Archive for the ‘Gareth Morgan’ Category


Renewable energy proposal shelved by ANC

24 February 2009

The legislative proposal for a feed-in-tariff on renewable energy is an excellent initiative that was brought to parliament by my colleague, Ruth Rabinowitz of the IFP, last year. Although it is in her name, the initiative is supported by myself and Lance Greyling MP of the ID, as well as hundreds of private citizens and business stakeholders. In fact, I have personally corresponded with over 400 businesses and individuals who support this proposal.

Regrettably, the proposal has now been shelved. The private members’ legislative proposals committee gave it tentative support and recommended that an ad-hoc committee be established to further examine our proposal. This never happened, but a debate on the matter was held in parliament last week. The proposal is for the moment dead, but we intend to revive it when the new parliament is established in May.

This legislative proposal was opposed by the Department of Minerals and Energy because it believed that the required legislation for a feed-in-tariff was already in place. As I said in the debate last week, the question then is why has this country made practically no progress on renewable energy in the last decade. It is because the South African government is fixated with large state-driven energy projects which limit choice and have, in effect, contributed to undermining GDP growth. Further, it is because our state energy planners believe that, just because we have 200 years of coal reserves available, we have to use these resources. Not only is this latter view nonsense, it is irresponsible.

The subject of the appropriate role of the state is often debated in parliament, yet this debate has not been sufficiently directed at the role of the state in the energy economy. Naturally there is an important role for the state in conducting integrated energy planning, something which has been severely lacking over the last decade, and which has been a major cause of insufficient generating capacity during several periods over the last three years. However, the state, more particularly Eskom, needs to understand that it cannot be the sole producer of electricity to satisfy the needs of a growing economy – it does not have the skills, nor does it have access to the required capital.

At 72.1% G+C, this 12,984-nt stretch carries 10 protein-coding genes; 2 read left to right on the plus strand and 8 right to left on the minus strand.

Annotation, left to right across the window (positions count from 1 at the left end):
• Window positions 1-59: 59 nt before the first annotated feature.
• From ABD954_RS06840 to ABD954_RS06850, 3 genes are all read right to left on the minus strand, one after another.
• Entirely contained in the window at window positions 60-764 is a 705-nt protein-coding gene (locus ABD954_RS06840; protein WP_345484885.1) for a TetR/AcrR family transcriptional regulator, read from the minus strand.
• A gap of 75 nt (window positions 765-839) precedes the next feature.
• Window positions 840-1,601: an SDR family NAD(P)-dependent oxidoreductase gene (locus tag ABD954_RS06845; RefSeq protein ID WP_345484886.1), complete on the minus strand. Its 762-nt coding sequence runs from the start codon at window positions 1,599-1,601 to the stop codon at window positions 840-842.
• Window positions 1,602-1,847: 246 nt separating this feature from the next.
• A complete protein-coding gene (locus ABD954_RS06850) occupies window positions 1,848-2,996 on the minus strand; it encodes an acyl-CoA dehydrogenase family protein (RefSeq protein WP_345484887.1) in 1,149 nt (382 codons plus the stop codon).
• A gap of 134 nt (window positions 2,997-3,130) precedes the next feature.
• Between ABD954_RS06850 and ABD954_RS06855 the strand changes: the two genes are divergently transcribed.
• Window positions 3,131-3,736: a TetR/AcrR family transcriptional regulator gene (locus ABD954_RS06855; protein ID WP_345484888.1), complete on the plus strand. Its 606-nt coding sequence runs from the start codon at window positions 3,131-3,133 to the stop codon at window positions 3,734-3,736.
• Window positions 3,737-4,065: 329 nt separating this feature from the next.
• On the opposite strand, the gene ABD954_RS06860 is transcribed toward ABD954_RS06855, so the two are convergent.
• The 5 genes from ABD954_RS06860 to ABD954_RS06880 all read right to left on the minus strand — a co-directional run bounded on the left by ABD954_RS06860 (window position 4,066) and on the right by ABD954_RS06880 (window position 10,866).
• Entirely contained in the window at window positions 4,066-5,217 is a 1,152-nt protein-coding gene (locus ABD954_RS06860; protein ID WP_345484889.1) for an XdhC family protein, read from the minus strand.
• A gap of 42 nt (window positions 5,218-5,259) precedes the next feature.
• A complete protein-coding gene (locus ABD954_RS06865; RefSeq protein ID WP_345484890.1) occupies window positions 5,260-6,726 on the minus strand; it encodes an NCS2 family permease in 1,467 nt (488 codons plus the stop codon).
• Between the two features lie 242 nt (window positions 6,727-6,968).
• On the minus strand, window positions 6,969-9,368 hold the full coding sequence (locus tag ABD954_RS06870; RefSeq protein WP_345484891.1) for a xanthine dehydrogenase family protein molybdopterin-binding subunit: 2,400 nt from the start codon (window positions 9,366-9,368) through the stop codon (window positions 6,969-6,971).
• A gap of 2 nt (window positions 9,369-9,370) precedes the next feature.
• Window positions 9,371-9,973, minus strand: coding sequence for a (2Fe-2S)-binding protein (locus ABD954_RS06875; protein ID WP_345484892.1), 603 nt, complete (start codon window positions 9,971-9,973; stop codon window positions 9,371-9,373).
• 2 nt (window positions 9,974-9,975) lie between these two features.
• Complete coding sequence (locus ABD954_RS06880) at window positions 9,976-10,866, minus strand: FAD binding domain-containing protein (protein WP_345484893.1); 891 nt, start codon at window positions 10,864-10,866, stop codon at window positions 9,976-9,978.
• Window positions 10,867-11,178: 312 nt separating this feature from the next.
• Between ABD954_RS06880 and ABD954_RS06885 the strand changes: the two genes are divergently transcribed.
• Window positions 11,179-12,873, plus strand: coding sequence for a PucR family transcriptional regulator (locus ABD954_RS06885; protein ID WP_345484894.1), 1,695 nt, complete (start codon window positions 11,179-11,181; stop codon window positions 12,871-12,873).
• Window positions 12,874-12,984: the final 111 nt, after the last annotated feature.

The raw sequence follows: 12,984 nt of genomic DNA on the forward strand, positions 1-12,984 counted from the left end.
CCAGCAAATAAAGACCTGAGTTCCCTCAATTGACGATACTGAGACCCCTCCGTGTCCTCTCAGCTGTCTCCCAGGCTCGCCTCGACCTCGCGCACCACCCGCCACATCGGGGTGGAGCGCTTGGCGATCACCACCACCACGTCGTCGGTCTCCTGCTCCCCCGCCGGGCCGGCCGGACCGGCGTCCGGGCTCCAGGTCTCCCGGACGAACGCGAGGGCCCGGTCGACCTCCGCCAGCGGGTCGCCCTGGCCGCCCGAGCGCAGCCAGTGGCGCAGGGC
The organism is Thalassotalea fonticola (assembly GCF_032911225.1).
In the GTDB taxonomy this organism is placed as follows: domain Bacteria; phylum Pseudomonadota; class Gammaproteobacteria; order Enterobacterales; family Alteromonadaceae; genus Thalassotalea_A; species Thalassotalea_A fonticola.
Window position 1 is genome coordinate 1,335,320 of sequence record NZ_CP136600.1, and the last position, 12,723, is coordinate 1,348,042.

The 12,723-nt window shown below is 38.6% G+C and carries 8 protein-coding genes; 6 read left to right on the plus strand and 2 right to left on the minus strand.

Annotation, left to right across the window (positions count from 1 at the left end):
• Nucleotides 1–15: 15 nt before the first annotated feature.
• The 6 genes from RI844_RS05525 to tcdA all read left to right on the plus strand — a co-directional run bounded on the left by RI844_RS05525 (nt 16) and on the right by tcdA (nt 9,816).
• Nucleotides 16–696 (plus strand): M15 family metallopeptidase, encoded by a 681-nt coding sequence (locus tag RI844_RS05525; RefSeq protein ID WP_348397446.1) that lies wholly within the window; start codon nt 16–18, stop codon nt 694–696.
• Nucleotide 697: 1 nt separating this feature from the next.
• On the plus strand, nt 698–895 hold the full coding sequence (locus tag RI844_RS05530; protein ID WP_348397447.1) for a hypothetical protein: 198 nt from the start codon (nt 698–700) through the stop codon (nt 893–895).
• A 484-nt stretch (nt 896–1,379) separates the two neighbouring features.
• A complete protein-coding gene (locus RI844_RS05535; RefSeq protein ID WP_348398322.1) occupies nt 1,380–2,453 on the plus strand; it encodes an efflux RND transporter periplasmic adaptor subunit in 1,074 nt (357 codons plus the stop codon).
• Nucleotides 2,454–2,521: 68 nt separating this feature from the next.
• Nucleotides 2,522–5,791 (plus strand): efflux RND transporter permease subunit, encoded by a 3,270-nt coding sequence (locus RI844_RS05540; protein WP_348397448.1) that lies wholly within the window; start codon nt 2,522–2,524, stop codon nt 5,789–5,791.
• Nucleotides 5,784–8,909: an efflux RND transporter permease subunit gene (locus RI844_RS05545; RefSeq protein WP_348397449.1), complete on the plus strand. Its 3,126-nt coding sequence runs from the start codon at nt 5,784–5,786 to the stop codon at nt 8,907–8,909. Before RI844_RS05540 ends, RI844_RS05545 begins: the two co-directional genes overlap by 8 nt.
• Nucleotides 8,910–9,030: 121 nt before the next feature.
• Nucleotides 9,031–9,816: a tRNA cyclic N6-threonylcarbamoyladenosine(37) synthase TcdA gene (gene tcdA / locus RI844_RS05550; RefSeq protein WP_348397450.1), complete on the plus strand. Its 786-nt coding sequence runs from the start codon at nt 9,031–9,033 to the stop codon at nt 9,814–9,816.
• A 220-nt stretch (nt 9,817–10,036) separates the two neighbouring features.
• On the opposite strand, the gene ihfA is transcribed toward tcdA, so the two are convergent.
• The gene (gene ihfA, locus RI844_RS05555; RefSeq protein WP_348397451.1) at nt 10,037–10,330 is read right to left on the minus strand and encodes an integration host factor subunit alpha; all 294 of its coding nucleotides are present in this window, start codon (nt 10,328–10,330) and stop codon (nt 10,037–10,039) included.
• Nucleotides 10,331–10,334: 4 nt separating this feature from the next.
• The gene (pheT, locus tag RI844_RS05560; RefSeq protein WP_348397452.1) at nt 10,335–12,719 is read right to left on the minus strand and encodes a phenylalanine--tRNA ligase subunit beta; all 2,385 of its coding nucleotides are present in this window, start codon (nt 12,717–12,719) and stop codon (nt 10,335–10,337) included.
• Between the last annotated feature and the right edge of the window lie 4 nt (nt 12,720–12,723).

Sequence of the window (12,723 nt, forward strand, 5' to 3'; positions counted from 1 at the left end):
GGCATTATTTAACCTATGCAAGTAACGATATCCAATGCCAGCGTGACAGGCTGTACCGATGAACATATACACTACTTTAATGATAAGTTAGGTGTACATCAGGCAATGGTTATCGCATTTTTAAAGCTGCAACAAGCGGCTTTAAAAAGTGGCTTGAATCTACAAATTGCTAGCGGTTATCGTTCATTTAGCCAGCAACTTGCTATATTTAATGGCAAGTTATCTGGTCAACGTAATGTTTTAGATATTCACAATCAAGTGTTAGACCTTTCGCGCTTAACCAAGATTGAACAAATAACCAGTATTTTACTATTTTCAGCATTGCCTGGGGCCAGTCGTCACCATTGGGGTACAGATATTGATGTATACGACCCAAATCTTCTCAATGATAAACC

The DA believes that the state’s primary role, besides planning, is to appropriately regulate the energy sector and to provide incentives for an increased number of players in electricity production. Yes, it will be necessary for some time to come that Eskom remains the primary generator of electricity. However, it is the policy of the DA that the natural monopoly of transmission needs to be unbundled from the potentially competitive activity of generation. Eskom’s transmission division must be transformed into a separate state-owned company to ensure that all sector participants receive equal access to the national grid.

And this is where the feed-in-tariff for renewable energy will truly thrive. It will allow a massive increase in micro-generation, increasingly giving individuals, businesses, and rural communities that are currently off-grid, improved energy independence. The feed-in-tariff for renewable energy is a sensible and progressive policy.

Renewable energy must not be treated as an afterthought in energy planning. It must become central to energy planning. The DA believes that a target of 15% of electricity generation from new renewable energy sources is achievable by 2020. Not only will a renewable energy revolution help to mitigate climate change, it will also be a source of new “green” jobs.

A 2008 report from World Watch entitled “Jobs in Renewable Energy Expanding” shows the potential for new job creation. There are, for example, 259 000 jobs in the renewable energy sector in Germany.

South Africa can be one of the top ten producers of renewable energy in the world, and we can create new jobs in the thousands as well.

The feed-in-tariff for renewable energy is the way to stimulate this market. But not only is the existence of the tariff important, but the tariff must be set correctly. NERSA currently has proposals on a feed-in-tariff up for discussion. We must thank them for trying; but regrettably, the tariff proposals are far too low and will not offer the required stimulus.

I believe that parliament must be centrally involved in providing a specific legislative framework for renewable energy and that the state, whether DME, Eskom, or NERSA, should not be left alone to manage these matters. Hence the proposal will be revived at the earliest possible opportunity.